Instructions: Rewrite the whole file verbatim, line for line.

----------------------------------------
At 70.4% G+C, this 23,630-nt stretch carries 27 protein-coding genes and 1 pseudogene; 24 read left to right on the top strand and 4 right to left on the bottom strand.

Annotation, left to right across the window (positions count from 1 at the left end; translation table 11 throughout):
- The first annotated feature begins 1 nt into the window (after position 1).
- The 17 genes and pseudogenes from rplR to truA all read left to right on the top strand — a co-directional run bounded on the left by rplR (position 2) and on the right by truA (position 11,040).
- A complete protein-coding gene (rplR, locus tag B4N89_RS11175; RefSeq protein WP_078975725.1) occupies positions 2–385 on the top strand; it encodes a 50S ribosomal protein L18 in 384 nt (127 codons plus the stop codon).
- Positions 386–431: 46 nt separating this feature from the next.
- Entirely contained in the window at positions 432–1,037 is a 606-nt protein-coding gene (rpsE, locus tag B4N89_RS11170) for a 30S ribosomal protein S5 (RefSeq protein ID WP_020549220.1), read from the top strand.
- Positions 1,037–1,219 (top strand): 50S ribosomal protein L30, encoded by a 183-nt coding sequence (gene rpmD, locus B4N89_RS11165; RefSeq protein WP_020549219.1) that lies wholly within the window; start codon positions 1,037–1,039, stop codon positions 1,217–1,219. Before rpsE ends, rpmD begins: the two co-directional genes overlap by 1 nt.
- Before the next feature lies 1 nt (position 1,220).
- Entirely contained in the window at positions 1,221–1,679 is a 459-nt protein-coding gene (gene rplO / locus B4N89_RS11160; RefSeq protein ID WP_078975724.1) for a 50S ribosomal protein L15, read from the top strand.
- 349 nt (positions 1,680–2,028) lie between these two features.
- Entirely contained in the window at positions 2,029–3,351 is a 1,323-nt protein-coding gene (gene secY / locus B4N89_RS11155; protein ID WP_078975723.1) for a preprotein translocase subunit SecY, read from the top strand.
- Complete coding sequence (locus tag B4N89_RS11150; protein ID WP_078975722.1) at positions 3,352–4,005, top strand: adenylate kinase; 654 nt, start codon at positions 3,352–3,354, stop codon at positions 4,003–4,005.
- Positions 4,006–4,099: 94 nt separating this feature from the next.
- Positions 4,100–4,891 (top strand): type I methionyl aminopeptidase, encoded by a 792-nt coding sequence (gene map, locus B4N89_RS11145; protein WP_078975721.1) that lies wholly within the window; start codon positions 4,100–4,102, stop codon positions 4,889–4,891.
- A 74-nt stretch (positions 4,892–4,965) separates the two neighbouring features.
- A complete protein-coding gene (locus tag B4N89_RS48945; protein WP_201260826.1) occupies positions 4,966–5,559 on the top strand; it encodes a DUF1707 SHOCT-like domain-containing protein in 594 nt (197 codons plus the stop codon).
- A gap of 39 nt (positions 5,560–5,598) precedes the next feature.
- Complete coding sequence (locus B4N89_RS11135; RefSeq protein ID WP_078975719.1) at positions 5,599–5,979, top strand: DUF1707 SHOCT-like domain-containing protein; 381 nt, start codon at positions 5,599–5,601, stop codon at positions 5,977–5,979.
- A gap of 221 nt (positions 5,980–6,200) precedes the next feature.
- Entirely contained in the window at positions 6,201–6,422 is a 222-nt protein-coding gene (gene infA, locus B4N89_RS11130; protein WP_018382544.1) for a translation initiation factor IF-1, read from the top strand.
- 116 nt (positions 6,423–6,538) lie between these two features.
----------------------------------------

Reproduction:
At 70.4% G+C, this 23,630-nt stretch carries 27 protein-coding genes and 1 pseudogene; 24 read left to right on the top strand and 4 right to left on the bottom strand.

Annotation, left to right across the window (positions count from 1 at the left end; translation table 11 throughout):
- The first annotated feature begins 1 nt into the window (after position 1).
- The 17 genes and pseudogenes from rplR to truA all read left to right on the top strand — a co-directional run bounded on the left by rplR (position 2) and on the right by truA (position 11,040).
- A complete protein-coding gene (rplR, locus tag B4N89_RS11175; RefSeq protein WP_078975725.1) occupies positions 2–385 on the top strand; it encodes a 50S ribosomal protein L18 in 384 nt (127 codons plus the stop codon).
- Positions 386–431: 46 nt separating this feature from the next.
- Entirely contained in the window at positions 432–1,037 is a 606-nt protein-coding gene (rpsE, locus tag B4N89_RS11170) for a 30S ribosomal protein S5 (RefSeq protein ID WP_020549220.1), read from the top strand.
- Positions 1,037–1,219 (top strand): 50S ribosomal protein L30, encoded by a 183-nt coding sequence (gene rpmD, locus B4N89_RS11165; RefSeq protein WP_020549219.1) that lies wholly within the window; start codon positions 1,037–1,039, stop codon positions 1,217–1,219. Before rpsE ends, rpmD begins: the two co-directional genes overlap by 1 nt.
- Before the next feature lies 1 nt (position 1,220).
- Entirely contained in the window at positions 1,221–1,679 is a 459-nt protein-coding gene (gene rplO / locus B4N89_RS11160; RefSeq protein ID WP_078975724.1) for a 50S ribosomal protein L15, read from the top strand.
- 349 nt (positions 1,680–2,028) lie between these two features.
- Entirely contained in the window at positions 2,029–3,351 is a 1,323-nt protein-coding gene (gene secY / locus B4N89_RS11155; protein ID WP_078975723.1) for a preprotein translocase subunit SecY, read from the top strand.
- Complete coding sequence (locus tag B4N89_RS11150; protein ID WP_078975722.1) at positions 3,352–4,005, top strand: adenylate kinase; 654 nt, start codon at positions 3,352–3,354, stop codon at positions 4,003–4,005.
- Positions 4,006–4,099: 94 nt separating this feature from the next.
- Positions 4,100–4,891 (top strand): type I methionyl aminopeptidase, encoded by a 792-nt coding sequence (gene map, locus B4N89_RS11145; protein WP_078975721.1) that lies wholly within the window; start codon positions 4,100–4,102, stop codon positions 4,889–4,891.
- A 74-nt stretch (positions 4,892–4,965) separates the two neighbouring features.
- A complete protein-coding gene (locus tag B4N89_RS48945; protein WP_201260826.1) occupies positions 4,966–5,559 on the top strand; it encodes a DUF1707 SHOCT-like domain-containing protein in 594 nt (197 codons plus the stop codon).
- A gap of 39 nt (positions 5,560–5,598) precedes the next feature.
- Complete coding sequence (locus B4N89_RS11135; RefSeq protein ID WP_078975719.1) at positions 5,599–5,979, top strand: DUF1707 SHOCT-like domain-containing protein; 381 nt, start codon at positions 5,599–5,601, stop codon at positions 5,977–5,979.
- A gap of 221 nt (positions 5,980–6,200) precedes the next feature.
- Entirely contained in the window at positions 6,201–6,422 is a 222-nt protein-coding gene (gene infA, locus B4N89_RS11130; protein WP_018382544.1) for a translation initiation factor IF-1, read from the top strand.
- 116 nt (positions 6,423–6,538) lie between these two features.